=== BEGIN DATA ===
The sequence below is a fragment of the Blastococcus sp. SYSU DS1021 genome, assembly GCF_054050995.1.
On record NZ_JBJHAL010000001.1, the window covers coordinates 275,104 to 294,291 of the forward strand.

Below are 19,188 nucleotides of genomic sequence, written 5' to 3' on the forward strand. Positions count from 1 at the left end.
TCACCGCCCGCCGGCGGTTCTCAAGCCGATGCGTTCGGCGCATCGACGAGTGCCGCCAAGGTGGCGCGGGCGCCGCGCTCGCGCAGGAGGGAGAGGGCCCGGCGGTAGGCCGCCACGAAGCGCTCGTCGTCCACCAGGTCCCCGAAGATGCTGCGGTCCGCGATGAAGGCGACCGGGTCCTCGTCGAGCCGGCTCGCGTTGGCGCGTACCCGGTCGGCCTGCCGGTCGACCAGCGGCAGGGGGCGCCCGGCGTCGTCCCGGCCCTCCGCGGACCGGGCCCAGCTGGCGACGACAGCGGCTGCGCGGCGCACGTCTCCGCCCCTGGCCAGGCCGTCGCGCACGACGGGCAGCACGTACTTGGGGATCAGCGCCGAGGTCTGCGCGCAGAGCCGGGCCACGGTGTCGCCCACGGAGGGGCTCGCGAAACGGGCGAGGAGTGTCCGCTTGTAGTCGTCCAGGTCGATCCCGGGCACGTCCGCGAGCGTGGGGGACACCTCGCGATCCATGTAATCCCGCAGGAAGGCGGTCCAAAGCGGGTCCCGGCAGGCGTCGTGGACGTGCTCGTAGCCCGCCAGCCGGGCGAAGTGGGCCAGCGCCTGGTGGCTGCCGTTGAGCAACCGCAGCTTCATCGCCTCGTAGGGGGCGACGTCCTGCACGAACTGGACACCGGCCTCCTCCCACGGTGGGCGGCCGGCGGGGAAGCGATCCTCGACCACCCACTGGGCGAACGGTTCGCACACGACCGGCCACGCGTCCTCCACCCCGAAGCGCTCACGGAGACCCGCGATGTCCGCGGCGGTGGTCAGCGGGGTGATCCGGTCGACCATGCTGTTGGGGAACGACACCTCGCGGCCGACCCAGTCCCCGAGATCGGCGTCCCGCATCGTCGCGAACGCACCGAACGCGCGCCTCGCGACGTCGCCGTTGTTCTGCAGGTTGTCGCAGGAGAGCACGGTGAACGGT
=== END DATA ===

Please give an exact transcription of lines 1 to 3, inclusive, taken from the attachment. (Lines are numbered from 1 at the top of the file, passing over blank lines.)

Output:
The sequence below is a fragment of the Blastococcus sp. SYSU DS1021 genome, assembly GCF_054050995.1.
On record NZ_JBJHAL010000001.1, the window covers coordinates 275,104 to 294,291 of the forward strand.

Below are 19,188 nucleotides of genomic sequence, written 5' to 3' on the forward strand. Positions count from 1 at the left end.